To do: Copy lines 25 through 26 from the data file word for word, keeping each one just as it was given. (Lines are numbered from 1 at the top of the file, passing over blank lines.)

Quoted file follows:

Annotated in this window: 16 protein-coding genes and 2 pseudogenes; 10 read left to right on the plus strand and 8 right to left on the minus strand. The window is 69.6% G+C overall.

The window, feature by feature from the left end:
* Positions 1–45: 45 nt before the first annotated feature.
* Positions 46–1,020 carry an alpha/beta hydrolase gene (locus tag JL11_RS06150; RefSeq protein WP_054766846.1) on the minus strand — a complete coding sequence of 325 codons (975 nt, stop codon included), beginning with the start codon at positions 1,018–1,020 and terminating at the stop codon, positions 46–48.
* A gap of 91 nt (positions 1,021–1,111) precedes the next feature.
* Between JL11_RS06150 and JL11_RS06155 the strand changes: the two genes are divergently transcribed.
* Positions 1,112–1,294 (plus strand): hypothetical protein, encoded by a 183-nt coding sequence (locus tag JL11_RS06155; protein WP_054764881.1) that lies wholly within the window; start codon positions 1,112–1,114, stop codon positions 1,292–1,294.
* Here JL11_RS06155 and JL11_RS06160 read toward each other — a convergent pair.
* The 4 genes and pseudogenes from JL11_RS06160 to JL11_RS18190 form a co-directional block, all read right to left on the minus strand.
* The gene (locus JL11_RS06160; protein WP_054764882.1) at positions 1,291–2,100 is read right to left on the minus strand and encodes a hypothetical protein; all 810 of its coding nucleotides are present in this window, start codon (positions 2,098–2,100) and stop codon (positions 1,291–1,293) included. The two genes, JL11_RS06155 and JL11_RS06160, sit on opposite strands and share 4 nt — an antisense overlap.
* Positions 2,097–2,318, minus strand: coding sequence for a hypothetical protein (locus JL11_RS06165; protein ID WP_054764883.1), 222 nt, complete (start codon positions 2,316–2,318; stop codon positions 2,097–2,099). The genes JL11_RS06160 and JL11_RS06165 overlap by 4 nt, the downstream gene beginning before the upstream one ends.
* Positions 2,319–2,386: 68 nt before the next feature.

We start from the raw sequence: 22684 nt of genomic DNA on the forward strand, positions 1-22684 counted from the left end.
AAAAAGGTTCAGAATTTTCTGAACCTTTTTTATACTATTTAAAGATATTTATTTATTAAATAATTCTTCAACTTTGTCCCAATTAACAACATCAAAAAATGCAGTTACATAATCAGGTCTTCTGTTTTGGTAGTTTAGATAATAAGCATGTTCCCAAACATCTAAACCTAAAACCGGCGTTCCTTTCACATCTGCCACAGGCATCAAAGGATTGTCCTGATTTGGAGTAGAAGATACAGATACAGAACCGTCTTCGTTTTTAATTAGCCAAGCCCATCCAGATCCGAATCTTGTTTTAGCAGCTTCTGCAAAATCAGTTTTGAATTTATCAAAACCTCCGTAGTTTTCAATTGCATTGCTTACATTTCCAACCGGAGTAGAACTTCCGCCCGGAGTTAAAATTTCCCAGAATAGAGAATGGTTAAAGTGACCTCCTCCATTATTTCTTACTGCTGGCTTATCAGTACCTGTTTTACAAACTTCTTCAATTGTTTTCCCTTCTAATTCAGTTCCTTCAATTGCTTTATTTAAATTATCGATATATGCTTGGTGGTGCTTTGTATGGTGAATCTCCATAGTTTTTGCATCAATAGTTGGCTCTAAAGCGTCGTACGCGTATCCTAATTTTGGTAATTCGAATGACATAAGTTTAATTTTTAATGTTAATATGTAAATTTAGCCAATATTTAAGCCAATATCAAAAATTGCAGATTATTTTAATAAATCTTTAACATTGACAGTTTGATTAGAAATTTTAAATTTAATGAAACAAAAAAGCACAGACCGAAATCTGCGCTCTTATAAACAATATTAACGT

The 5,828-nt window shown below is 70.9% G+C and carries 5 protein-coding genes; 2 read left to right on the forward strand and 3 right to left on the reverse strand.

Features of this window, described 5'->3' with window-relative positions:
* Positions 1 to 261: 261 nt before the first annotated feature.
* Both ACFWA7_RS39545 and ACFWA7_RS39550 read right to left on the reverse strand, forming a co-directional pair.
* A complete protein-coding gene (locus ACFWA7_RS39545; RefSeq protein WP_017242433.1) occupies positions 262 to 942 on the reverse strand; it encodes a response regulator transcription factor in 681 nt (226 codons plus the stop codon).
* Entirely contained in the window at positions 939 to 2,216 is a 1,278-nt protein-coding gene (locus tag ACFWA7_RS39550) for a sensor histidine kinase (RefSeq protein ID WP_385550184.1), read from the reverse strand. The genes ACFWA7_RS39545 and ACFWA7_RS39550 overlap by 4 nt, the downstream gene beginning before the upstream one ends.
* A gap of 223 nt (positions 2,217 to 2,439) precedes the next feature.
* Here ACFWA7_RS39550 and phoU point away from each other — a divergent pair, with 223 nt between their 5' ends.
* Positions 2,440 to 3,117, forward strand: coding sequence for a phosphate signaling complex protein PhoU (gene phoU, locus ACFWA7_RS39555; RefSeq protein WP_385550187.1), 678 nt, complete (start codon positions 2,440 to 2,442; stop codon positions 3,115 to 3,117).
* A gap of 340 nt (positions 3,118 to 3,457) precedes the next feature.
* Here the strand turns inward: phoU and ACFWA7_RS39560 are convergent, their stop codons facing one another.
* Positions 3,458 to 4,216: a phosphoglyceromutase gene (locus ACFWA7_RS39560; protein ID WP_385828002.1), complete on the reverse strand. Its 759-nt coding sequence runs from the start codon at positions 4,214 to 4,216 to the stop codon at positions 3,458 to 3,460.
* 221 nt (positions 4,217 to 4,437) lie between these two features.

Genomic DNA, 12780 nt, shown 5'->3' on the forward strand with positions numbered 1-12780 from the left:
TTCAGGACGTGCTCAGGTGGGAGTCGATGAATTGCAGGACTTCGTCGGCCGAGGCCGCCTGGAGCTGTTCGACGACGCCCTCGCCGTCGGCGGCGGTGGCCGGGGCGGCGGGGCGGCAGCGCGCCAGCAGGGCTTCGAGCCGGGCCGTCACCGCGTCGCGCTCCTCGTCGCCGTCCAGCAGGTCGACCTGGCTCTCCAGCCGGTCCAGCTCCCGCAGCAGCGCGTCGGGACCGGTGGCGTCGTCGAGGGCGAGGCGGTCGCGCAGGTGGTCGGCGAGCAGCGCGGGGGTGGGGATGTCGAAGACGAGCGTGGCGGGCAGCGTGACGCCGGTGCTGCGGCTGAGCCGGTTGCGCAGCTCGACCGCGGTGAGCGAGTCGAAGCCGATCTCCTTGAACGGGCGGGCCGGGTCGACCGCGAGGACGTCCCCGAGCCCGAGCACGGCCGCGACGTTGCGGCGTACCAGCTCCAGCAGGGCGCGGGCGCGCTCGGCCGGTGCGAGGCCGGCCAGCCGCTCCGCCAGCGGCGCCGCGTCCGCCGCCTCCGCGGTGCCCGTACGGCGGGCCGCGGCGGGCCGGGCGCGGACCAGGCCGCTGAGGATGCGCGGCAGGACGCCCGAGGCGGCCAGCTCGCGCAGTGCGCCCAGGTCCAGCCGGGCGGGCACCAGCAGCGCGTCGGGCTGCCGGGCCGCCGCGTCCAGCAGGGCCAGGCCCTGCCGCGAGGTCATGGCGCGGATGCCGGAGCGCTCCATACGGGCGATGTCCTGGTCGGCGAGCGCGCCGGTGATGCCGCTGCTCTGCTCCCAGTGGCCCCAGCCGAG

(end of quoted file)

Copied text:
* Here the strand turns inward: phoU and ACFWA7_RS39560 are convergent, their stop codons facing one another.
* Positions 3,458 to 4,216: a phosphoglyceromutase gene (locus ACFWA7_RS39560; protein ID WP_385828002.1), complete on the reverse strand. Its 759-nt coding sequence runs from the start codon at positions 4,214 to 4,216 to the stop codon at positions 3,458 to 3,460.